Branko Milanovic, a left-leaning Serbian-American scholar who used to work for the World Bank,  points to three other factors that deepen economic inequality:

  1. Greater homogamy, meaning that people of the same or similar education status and income level marry each other. Both spouses are well educated, from the same social class, they read the same novels and newspapers, dress the same, have the same preferences about restaurants, hiking, places to live, cars to drive and people to see. Assortative mating accounted for about one-third of the inequality increase in the US between 1967 and 2007 and on average 11 percent between the early 1980s and early 2000s in the OECD.
  2. Individuals receiving both high labor income and high capital income. In 1980, only 15 percent of the people in the top decile by capital income in the US were also in the top decile of labor income, and vice versa. “This percentage has doubled over the last 37 years. In classical capitalism, capitalists would be rich anyway and they would have neither the desire nor the time to double up as hired labourers. This may be the product of either capital-rich people acquiring high levels of education and earning high wages, or of high-wage earners saving portions of their salaries and becoming rich.”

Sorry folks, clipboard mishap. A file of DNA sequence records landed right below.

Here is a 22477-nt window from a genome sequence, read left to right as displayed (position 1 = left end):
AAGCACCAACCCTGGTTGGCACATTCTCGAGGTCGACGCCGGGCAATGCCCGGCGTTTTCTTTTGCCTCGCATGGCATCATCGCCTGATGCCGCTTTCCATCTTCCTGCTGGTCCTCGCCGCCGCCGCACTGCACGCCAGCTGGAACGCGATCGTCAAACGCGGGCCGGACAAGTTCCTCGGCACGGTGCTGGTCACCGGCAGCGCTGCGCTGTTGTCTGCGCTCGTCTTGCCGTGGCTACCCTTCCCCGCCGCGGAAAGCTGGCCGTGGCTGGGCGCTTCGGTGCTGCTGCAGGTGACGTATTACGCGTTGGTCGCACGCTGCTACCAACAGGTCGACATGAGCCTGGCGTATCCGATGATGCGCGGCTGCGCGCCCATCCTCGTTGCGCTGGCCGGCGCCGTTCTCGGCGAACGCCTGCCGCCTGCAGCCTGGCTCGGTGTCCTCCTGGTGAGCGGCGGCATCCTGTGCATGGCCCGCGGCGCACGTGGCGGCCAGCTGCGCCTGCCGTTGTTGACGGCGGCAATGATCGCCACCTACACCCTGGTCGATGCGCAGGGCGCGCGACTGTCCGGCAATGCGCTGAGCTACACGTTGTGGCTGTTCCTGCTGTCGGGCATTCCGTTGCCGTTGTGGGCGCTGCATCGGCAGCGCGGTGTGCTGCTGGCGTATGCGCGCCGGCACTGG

3. A bifurcated education system. In the top38 US colleges and universities, more students come from families in the top 1 percent than from the bottom 60 percent of income distribution. The same process is beginning to occur in Europe. “As the rich realize the advantages of expensive private education, their willingness to pay high tuition enables those schools to attract the best professors and gradually guts the public system of its best teachers and of children from wealthy families. Further, as the rich continue to separate themselves, their willingness to pay taxes for public education diminishes. The eventual result is a bifurcated education system that replicates the distribution of wealth: a small group of top schools attended mostly by the rich, and a large group of mediocre schools open to everyone else.”

Fighting inequality should be done by (radically?) raising income, wealth and inheritance taxes. This is advocated by Thomas Piketty and supported by many, for example a group of 121 millionaires and billionaires, including former Unilever CEO Paul Polman, Disney heiress Abigail Disney and Celtel-founder Mo Ibrahim, who signed the letter Millionaires Against Pitchforks in January 2020. The big question is what consequences, if any, higher taxes will have for the entrepreunerial spirit that is hardwired into capitalism and if they would lead to less innovation, lower productivity, higher prices, less successful companies and thus ultimately to a decline in our incomes. Piketty argues that this won’t happen, Milanovic thinks it will. Even if Milanovic is right, I think that we need higher taxes to increase the feeling of justice in society. Higher taxes are a way to a better society.